The vandalism, now being investigated as a hate crime by Tucson police, has brought a sudden media spotlight to the quiet Prince of Tucson mobile home park, located in the shadow of I-10 at the Prince Road exit.
The trailer's owner, Donna Straw, says she arrived at her unit with her boyfriend on Saturday, Feb. 15, to find water pouring out of a sliding-glass door.
"When we pushed it back, the water began flowing out even more, and that's when we found it the way it was," Straw says. "I just stood there in shock."
A resident at Prince of Tucson since 1997, Straw complains that she and her Asian-American boyfriend, who asked to remain anonymous, have had rocky relations with the trailer park's management in recent years.
In a 2001 dispute, the couple filed a complaint with the Arizona Attorney General's Office, alleging the park's management was discriminating against them by forcing them to take down a fence that surrounded their trailer. In a conciliation agreement, Prince of Tucson manager Dave Christman did not admit to any violations of the law, but he did agree to allow Straw to keep the fence. Christman also agreed that his staff would attend training in fair housing laws and that he would post regulations in his office prohibiting discrimination based on race, color, religion, sex, national origin or handicap.
Christman didn't return a phone call from The Weekly.
Straw and her boyfriend complain that they've faced what he calls "subtle harassment" since they filed the complaint. By the beginning of the year, they had found a new home, moved most of their belongings and were making plans to sell the trailer, according to Straw.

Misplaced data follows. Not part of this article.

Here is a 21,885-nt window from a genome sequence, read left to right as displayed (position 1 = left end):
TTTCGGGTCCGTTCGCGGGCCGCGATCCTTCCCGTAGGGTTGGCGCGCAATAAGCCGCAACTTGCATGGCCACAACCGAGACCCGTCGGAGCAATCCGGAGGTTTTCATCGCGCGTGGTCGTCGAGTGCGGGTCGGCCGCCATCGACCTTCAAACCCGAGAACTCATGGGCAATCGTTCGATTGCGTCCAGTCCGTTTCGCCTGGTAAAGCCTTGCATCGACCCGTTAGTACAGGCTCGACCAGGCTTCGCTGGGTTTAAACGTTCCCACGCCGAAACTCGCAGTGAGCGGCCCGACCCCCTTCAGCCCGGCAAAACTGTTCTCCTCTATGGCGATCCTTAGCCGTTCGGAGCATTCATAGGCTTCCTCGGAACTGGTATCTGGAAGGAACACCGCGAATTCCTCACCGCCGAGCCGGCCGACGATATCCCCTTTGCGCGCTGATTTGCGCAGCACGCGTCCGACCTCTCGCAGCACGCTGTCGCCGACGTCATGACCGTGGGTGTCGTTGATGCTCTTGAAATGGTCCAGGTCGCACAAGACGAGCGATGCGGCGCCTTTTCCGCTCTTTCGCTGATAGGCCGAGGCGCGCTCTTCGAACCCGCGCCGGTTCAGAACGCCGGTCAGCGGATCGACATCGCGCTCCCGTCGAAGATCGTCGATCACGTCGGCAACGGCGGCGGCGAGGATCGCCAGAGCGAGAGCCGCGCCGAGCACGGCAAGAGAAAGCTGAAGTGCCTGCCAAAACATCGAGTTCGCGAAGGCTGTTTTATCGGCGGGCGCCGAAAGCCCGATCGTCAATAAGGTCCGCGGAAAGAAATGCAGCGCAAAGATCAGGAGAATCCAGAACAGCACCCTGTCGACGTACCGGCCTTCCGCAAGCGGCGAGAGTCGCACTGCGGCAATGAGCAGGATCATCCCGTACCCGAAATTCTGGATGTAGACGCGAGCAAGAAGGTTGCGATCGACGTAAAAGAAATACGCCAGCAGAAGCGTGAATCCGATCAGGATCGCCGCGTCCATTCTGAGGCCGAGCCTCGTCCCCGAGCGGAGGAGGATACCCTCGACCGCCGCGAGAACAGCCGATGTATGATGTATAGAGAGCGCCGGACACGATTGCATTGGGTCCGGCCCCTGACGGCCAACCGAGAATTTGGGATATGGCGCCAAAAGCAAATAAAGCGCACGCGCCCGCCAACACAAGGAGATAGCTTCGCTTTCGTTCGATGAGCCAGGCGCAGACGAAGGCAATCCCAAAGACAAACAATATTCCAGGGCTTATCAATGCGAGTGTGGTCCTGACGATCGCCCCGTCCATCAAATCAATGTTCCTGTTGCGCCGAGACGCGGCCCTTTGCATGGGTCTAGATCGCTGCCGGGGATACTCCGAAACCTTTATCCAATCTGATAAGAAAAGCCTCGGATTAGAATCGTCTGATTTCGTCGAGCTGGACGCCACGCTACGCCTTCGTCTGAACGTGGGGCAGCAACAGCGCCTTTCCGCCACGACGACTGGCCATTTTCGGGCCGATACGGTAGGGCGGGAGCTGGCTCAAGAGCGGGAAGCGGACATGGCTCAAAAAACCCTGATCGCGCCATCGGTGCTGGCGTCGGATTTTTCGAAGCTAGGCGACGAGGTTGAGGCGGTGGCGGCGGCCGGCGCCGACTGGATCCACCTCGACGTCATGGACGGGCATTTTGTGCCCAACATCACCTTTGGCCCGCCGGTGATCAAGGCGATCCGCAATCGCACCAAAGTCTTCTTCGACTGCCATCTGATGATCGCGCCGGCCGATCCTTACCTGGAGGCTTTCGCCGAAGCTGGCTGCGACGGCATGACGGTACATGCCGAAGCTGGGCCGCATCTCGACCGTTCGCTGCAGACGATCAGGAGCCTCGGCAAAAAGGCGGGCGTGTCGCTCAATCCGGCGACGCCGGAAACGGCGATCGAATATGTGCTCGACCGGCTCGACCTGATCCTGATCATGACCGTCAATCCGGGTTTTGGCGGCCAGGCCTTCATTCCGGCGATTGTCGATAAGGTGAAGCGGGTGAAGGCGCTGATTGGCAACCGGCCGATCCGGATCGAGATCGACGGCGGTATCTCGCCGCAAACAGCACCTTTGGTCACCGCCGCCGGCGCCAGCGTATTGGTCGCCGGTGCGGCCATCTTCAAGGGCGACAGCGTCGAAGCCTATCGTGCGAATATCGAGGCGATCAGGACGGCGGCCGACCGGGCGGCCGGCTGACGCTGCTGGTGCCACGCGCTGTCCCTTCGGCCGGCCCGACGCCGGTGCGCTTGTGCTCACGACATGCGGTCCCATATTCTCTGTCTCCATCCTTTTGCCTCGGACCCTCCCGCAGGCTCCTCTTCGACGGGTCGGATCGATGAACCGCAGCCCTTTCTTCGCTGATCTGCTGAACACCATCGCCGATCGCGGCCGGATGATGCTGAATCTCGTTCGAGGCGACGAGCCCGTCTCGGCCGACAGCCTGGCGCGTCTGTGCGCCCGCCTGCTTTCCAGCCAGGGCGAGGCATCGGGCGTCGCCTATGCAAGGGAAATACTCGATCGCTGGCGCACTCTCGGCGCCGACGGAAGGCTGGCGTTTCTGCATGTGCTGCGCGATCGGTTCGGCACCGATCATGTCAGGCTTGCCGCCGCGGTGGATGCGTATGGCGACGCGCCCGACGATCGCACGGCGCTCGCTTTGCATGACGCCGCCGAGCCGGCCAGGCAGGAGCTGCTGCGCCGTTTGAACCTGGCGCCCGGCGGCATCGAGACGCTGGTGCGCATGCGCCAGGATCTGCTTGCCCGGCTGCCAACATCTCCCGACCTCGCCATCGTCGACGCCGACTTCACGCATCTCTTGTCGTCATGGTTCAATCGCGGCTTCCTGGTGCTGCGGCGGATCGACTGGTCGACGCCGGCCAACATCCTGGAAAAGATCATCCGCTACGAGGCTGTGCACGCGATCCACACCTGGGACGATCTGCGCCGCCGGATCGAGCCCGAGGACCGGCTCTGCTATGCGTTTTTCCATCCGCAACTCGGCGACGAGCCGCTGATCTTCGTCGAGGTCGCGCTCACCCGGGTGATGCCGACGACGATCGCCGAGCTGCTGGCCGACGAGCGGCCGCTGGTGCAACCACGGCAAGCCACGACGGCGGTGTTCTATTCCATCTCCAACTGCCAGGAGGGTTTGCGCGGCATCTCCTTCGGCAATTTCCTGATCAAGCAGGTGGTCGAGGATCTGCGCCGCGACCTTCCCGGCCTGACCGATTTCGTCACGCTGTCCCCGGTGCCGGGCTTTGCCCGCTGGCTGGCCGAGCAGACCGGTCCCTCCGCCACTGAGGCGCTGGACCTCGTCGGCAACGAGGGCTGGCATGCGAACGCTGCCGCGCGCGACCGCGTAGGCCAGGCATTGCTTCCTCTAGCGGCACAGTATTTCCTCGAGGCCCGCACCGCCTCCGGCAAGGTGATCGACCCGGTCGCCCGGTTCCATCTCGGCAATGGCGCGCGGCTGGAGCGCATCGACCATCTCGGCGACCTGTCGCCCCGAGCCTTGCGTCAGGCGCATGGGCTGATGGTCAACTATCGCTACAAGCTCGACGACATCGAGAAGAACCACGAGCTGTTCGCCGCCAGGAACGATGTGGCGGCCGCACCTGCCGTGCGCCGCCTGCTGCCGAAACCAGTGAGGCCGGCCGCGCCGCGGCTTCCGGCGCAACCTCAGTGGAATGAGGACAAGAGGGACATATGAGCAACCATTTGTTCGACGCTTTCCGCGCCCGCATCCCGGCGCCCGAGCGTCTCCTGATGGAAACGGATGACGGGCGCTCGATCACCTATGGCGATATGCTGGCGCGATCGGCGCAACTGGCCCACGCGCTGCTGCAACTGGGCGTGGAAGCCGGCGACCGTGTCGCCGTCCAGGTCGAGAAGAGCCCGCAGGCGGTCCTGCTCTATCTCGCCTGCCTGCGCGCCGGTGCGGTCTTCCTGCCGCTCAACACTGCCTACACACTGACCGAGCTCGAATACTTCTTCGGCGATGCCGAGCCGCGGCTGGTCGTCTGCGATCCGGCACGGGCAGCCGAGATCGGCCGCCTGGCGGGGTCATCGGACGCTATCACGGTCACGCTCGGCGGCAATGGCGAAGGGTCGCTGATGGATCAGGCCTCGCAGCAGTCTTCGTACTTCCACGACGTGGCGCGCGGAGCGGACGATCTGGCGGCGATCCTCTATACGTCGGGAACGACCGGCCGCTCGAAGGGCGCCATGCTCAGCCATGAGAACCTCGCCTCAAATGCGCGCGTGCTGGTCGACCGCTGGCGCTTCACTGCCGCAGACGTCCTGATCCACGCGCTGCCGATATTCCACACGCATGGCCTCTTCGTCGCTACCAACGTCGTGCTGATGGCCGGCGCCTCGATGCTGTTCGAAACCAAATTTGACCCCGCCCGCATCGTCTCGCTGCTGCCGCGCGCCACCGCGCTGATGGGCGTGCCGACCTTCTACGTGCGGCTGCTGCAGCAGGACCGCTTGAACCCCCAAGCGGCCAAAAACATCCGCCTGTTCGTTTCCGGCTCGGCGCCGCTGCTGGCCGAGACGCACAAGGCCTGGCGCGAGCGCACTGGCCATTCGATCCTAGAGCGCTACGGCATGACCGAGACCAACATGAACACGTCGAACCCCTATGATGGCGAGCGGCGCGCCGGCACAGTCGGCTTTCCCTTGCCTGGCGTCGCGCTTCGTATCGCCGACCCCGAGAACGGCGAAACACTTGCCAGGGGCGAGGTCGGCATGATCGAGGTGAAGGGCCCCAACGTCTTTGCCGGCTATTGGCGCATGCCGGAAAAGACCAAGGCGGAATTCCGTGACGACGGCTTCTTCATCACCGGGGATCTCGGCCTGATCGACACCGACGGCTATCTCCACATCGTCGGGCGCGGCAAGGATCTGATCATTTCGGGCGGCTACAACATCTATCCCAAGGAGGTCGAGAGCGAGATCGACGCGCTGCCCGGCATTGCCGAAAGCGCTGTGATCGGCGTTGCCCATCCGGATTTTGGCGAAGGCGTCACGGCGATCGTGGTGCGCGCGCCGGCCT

The trashed trailer has caught the attention of local elected officials and civic activists, who condemned the incident at a news conference last Friday, Feb. 21.
"It's an important time for all of us to stand up," said Pima County Supervisor Richard Elias, who was joined by fellow Supervisor Dan Eckstrom, Tucson City Council members Steve Leal and Kathleen Dunbar and former Tucson Mayor George Miller. Also on hand were Betty Liggins of the NAACP, Ramon Valadez from the governor's office and Dan Benavidez from the Pima County Attorney's Office.
As the politicos stood in front of the TV cameras to express their disgust with the vandalism, they faced heckling from a group of about 25 primarily Caucasian residents of the trailer park.
"I'm upset by accusations that we're biased (because) we're not," said Marianne Sacia.
Vern Stenson, who has spent the last nine winters in the park, said after the press conference that he'd never seen any evidence of racial prejudice in the park.
"It seems like political grandstanding to me," said Stenson. "The biggest problem in the park is people who don't control their dogs."
Hans van der Velder, another winter resident, suggested the police should look into the possibility of insurance fraud.
"There's no sign of forced entry," van der Velder said. "The police should finish their investigation."